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What you need to know for 10/18/2017

Schenectady police officer, arrested again, misses court

Schenectady police officer, arrested again, misses court

Suspended city police officer John W. Lewis was in treatment Monday, a day after his latest alcohol-

Suspended city police officer John W. Lewis was in treatment Monday, a day after his latest alcohol-related arrest, his attorney said.

Lewis, 39, of Oregon Avenue, was arrested there early Sunday, accused of destroying items and fighting with his brother. He faces one count of misdemeanor criminal mischief.

It was Lewis’ fifth arrest since April 2008. He is currently on suspension without pay after his fourth arrest, a drunk driving charge, from last month. All the incidents have been in the city.

Lewis was arraigned on the charge Sunday in City Court and released on his own recognizance, an arrangement similar to those made after his previous arrests.

He was to appear for further proceedings Monday on the new charge, as well as his other charges, but he did not appear. Instead, his attorney Michael Horan told City Court Judge Guido Loyola that Lewis could not make the appearance as he is receiving treatment at St. Mary’s Hospital in Amsterdam.

He usually goes two days a week for outpatient treatment, but he has been admitted, possibly for as long as two to four weeks, Horan told the court.

Horan did not elaborate afterward on the purpose of the treatment, but officials have alleged that alcohol was involved in at least his two most recent arrests. St. Mary’s has an alcohol treatment center.

Lewis has been off the job since at least April on varying stints of paid and unpaid suspension. He has received 30 days unpaid suspension after each arrest. The 30-day suspension on his drunk driving arrest hasn’t elapsed, Police Chief Mark Chaires confirmed Monday. Chaires said he expected further administrative action when that time has elapsed.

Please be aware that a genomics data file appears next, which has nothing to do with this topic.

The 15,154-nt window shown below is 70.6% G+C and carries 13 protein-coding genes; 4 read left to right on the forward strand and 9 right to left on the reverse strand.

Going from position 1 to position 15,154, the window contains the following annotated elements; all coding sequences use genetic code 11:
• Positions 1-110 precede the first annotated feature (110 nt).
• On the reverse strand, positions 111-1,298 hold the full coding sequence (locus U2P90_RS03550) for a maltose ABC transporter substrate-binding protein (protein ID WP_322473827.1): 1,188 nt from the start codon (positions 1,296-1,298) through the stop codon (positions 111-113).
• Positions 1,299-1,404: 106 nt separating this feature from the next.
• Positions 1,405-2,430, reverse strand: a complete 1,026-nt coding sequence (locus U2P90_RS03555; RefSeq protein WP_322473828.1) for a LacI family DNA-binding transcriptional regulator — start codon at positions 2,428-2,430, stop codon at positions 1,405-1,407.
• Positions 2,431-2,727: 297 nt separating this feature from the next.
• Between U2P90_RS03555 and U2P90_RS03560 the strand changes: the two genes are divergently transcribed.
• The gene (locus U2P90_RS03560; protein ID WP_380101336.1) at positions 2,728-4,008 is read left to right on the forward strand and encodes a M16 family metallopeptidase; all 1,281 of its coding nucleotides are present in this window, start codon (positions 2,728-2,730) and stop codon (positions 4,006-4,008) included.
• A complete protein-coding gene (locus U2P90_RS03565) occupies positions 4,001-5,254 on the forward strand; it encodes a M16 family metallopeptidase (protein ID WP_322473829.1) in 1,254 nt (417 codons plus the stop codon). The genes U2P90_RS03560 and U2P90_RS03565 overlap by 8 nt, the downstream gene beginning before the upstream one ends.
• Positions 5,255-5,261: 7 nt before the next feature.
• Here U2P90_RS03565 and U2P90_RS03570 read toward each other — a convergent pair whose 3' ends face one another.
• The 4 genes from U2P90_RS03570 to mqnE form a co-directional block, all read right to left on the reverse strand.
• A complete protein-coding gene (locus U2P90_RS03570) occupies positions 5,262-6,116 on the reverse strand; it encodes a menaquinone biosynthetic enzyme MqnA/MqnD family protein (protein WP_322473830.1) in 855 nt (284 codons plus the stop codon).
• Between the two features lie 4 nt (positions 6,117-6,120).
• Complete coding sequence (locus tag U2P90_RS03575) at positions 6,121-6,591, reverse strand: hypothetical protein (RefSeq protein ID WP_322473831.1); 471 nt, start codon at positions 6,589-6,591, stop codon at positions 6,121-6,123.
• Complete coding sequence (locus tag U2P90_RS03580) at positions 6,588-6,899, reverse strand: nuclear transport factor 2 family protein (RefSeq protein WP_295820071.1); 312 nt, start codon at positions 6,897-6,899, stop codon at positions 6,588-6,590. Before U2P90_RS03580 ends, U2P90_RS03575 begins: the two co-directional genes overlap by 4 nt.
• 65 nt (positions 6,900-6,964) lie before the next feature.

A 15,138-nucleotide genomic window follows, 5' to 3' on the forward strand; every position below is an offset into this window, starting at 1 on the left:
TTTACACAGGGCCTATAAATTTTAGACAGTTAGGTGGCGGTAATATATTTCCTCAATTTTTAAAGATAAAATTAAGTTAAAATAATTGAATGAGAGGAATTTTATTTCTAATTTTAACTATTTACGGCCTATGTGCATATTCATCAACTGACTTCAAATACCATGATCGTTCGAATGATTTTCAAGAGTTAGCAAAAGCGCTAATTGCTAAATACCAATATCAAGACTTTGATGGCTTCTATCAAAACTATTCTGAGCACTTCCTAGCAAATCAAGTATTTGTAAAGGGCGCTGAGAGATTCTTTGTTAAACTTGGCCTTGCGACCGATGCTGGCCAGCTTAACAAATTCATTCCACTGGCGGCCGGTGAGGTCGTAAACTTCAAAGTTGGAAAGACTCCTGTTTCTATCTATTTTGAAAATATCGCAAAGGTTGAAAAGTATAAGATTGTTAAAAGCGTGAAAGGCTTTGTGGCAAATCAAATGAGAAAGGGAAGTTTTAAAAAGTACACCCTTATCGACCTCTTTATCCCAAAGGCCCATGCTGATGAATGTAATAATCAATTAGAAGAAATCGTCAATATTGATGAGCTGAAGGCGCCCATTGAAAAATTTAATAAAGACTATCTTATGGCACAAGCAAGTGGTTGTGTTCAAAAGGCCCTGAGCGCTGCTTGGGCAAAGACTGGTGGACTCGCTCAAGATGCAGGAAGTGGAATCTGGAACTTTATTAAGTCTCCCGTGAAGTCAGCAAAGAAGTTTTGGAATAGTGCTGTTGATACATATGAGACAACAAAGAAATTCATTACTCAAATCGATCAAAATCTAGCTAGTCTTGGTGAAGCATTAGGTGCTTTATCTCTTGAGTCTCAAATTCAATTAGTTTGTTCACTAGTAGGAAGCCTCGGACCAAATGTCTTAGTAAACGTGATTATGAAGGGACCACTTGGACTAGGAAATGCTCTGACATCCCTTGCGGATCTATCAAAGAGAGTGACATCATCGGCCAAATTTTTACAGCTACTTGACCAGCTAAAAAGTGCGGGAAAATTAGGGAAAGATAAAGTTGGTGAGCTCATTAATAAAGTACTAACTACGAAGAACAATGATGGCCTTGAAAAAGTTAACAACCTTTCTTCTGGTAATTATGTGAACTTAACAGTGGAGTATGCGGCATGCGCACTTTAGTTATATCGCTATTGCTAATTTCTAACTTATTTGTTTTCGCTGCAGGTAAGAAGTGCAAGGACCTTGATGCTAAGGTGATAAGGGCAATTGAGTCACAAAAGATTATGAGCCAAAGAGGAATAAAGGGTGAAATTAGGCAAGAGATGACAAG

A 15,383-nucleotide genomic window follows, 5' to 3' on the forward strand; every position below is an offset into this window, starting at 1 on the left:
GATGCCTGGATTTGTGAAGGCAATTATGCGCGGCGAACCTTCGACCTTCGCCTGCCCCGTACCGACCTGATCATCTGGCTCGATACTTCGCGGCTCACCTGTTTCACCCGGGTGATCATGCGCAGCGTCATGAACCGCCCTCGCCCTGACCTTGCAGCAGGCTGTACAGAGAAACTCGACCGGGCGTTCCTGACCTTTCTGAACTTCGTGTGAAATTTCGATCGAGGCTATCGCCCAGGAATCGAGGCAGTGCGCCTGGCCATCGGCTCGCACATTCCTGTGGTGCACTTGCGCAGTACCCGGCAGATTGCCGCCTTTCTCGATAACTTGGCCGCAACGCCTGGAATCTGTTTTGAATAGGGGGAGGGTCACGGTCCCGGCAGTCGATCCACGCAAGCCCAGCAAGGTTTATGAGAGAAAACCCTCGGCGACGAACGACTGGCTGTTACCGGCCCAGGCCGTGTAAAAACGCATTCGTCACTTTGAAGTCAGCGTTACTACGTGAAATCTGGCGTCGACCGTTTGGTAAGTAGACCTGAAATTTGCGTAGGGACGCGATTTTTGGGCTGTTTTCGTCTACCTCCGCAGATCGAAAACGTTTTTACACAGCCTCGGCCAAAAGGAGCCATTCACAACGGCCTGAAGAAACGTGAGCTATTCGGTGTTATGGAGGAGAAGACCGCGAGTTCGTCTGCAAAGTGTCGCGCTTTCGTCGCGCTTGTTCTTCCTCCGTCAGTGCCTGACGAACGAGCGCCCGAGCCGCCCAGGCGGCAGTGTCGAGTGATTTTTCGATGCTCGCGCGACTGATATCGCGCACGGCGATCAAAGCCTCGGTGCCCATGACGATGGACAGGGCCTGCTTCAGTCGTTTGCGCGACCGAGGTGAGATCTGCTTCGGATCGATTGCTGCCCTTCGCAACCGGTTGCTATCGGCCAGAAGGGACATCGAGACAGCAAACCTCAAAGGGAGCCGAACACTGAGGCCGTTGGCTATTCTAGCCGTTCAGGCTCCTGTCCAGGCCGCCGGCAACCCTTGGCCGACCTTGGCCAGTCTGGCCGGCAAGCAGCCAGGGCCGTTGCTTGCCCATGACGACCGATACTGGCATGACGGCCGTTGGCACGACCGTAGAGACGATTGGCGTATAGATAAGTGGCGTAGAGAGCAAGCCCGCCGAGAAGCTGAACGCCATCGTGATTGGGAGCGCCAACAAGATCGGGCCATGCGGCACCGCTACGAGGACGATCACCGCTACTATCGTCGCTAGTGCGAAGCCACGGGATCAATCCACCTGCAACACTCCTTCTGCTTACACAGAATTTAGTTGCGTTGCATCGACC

Despite arrest after arrest, Lewis has remained officially employed. City officials have cited the vagaries of an ongoing legal battle with the police union over discipline as the reason he continues.

Chaires Monday could not definitively say Lewis would no longer be a patrolman.

“That’s definitely a possible outcome of all this,” Chaires said. “But it’s pretty clear which direction this is headed.”

The city has used Lewis’ case, even before the most recent arrest, as an example of why the current discipline system is broken.

City officials fired him in 1998 over allegations he used a racial slur off duty, behind police headquarters. The city, however, was ordered to rehire him when an arbitrator ruled the city was “unduly harsh” in firing him.

Lewis was arrested early Sunday after a call to police by his mother, Chaires said.

The mother reported Lewis was intoxicated and tearing up the house. He was also arguing and fighting with his brother, James Lewis, who is an Albany police officer. James Lewis was trying to control his brother until police arrived.

Lewis was first charged in April with the violation of harassment of his estranged wife. The case stemmed from allegations that he grabbed and pushed his wife during a dispute over their child. He was acquitted of that in June in a City Court trial.

In the meantime, he was also charged with a more serious count of criminal contempt, accused of violating an order of protection issued in the harassment case. In that case, he is accused of phoning the woman several times, driving by her and going to her workplace. The contempt case remains pending.

He was also charged in November with threatening to kill his ex-wife. The divorce was final in September.

His fourth incident was just over two weeks ago, a drunken driving arrest. He was accused of driving with a blood alcohol content greater than 0.18 and hitting a parked car on Eastern Avenue just before 4:30 a.m. Dec. 27.

The arrests have generated a number of court appearances, including some where Lewis didn’t show up, while offering excuses, prosecutor Christina Tremante told Loyola in court. She asked Loyola to issue a bench warrant for Lewis because he wasn’t in court Monday, despite Horan’s representations that Lewis was in treatment.

Loyola left open the question Monday, ordering Horan to provide documentation that Lewis is where Horan said he is by the end of the business day today. If the papers aren’t received, a warrant will be issued, Loyola said.

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